The Multitasking Opener – focus on Carys Davies
If, like me, you keep a notebook just for recording the beginnings of stories you read, after a while you begin to notice just how much some writers can get into the first line or two. Some go for the grab and hook the reader’s attention with an arresting first line, others go for a slower burn. Recently I have recently been amazed at the increased sophistication of some openers which really do seem to accomplish more than should be possible in such a short space.
It could be that the normal requirements for the opening few lines just work harder in the hands of a master but by comparing a few beginnings, it becomes possible to see the difference in technique between authors who hook the reader and draw them in, and the stories where the reader is immediately placed in the middle of everything, the performance has begun, we are beamed onto planet story and we hardly notice the Gs.
The well tested techniques of beginning in media res, having an arresting first line, using the title to launch the reader into the story, all these things have not gone away and they are not new. Consider Chekhov and ‘The Lady with the Little Dog’:
People said that there was a new arrival on the Promenade: a lady with a little dog. Dmitry Dmitrich Gurov, who had already spent a fortnight in Yalta and who was by now used to the life there, had also begun to take an interest in new arrivals.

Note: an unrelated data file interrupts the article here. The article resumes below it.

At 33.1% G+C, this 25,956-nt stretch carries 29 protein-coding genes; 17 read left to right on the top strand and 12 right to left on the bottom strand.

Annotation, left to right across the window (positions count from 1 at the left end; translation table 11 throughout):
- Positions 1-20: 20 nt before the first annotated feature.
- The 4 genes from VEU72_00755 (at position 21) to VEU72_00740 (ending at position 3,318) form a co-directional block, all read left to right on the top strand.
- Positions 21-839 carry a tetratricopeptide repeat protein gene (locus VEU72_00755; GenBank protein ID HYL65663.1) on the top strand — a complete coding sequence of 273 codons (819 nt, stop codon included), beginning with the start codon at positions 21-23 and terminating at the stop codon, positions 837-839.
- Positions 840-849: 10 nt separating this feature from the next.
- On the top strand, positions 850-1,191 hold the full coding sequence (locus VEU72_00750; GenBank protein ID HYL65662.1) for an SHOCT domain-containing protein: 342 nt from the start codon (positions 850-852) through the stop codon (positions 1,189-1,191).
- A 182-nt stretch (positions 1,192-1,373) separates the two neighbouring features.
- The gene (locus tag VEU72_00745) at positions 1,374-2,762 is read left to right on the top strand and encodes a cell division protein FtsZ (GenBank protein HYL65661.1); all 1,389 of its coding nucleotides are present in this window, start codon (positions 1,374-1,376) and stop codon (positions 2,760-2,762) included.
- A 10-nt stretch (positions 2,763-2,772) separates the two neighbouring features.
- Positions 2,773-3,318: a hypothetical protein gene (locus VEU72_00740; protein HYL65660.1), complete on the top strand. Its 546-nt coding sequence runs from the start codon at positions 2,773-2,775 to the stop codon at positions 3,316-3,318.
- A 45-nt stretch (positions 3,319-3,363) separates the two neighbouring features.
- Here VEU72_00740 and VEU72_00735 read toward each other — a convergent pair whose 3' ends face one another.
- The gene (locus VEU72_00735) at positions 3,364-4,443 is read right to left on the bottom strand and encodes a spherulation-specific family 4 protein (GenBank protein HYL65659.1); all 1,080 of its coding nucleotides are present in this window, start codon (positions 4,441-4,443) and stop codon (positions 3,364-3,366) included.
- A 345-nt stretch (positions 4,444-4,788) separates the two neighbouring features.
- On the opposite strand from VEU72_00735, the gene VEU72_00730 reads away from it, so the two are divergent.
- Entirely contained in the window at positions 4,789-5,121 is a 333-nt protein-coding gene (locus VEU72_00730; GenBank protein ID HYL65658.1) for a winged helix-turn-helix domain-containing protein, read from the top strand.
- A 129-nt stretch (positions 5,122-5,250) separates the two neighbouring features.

Here is that arresting first line, a visual image (not very strongly drawn), the physical setting and the main protagonist. The title gives us a massive clue and after these two sentences there is some momentum, but not much colour. Modern writers are doing much more than this, but not all of them.
In her collection Other Stories and other stories, Ali Smith uses the opening paragraph of her story ‘Small Deaths’ to set a languid tone through a text rich with assonance and alliteration, but withholds much else:
Halfway through the summer the weather suddenly got better, hotter. For nearly a week the air was hot, hanging in the house as thick as smoke, hanging around the garden curling and deadening the leaves. I love it, you said. I love this weather. I love you.
Seen in isolation, it would be possible to think the reader knows very little indeed at this point, but there are other cues. The title is one. The light bulb motif is another – each story has a line sketch of a modern light bulb, echoing the cover, reminiscent of the lightbulb in Picasso’s Guernica. The story also come a third of the way into the collection, so the reader has already formed some expectations.
In a couple of punchy sentences, Jhumpa Lahiri takes it up a step. She lets you know exactly what’s going on, what the dilemma is, although in her stories the setting and characters usually take form a few lines further on. Here’s the opening of ‘Sexy’ :